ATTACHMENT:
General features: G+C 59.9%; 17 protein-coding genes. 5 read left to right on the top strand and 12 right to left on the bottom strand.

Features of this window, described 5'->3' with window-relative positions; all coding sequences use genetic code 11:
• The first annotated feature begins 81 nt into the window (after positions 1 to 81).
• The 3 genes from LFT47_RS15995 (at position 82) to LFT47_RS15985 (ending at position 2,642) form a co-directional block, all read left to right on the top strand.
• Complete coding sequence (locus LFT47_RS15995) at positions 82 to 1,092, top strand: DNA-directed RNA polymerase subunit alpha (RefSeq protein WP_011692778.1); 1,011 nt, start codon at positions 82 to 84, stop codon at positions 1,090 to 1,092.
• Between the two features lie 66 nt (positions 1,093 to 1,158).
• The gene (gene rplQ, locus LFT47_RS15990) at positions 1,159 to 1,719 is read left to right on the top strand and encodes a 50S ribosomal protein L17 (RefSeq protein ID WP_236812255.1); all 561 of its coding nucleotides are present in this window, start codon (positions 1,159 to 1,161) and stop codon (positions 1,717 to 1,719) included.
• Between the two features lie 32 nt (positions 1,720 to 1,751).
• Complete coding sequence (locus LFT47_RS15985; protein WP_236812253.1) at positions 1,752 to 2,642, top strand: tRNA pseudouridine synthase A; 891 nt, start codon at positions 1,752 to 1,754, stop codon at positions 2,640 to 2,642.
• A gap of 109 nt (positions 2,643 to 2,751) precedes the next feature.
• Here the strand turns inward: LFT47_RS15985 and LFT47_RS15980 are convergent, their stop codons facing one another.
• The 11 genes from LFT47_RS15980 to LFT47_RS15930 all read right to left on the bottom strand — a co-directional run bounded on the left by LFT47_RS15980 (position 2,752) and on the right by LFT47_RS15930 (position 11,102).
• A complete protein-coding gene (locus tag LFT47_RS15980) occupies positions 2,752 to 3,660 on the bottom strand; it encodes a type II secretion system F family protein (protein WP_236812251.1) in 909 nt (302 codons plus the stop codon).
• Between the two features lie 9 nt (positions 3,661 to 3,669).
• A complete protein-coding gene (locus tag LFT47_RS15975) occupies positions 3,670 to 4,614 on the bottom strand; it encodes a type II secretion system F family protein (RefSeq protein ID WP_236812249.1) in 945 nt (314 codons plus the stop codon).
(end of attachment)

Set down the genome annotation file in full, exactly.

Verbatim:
General features: G+C 59.9%; 17 protein-coding genes. 5 read left to right on the top strand and 12 right to left on the bottom strand.

Features of this window, described 5'->3' with window-relative positions; all coding sequences use genetic code 11:
• The first annotated feature begins 81 nt into the window (after positions 1 to 81).
• The 3 genes from LFT47_RS15995 (at position 82) to LFT47_RS15985 (ending at position 2,642) form a co-directional block, all read left to right on the top strand.
• Complete coding sequence (locus LFT47_RS15995) at positions 82 to 1,092, top strand: DNA-directed RNA polymerase subunit alpha (RefSeq protein WP_011692778.1); 1,011 nt, start codon at positions 82 to 84, stop codon at positions 1,090 to 1,092.
• Between the two features lie 66 nt (positions 1,093 to 1,158).
• The gene (gene rplQ, locus LFT47_RS15990) at positions 1,159 to 1,719 is read left to right on the top strand and encodes a 50S ribosomal protein L17 (RefSeq protein ID WP_236812255.1); all 561 of its coding nucleotides are present in this window, start codon (positions 1,159 to 1,161) and stop codon (positions 1,717 to 1,719) included.
• Between the two features lie 32 nt (positions 1,720 to 1,751).
• Complete coding sequence (locus LFT47_RS15985; protein WP_236812253.1) at positions 1,752 to 2,642, top strand: tRNA pseudouridine synthase A; 891 nt, start codon at positions 1,752 to 1,754, stop codon at positions 2,640 to 2,642.
• A gap of 109 nt (positions 2,643 to 2,751) precedes the next feature.
• Here the strand turns inward: LFT47_RS15985 and LFT47_RS15980 are convergent, their stop codons facing one another.
• The 11 genes from LFT47_RS15980 to LFT47_RS15930 all read right to left on the bottom strand — a co-directional run bounded on the left by LFT47_RS15980 (position 2,752) and on the right by LFT47_RS15930 (position 11,102).
• A complete protein-coding gene (locus tag LFT47_RS15980) occupies positions 2,752 to 3,660 on the bottom strand; it encodes a type II secretion system F family protein (protein WP_236812251.1) in 909 nt (302 codons plus the stop codon).
• Between the two features lie 9 nt (positions 3,661 to 3,669).
• A complete protein-coding gene (locus tag LFT47_RS15975) occupies positions 3,670 to 4,614 on the bottom strand; it encodes a type II secretion system F family protein (RefSeq protein ID WP_236812249.1) in 945 nt (314 codons plus the stop codon).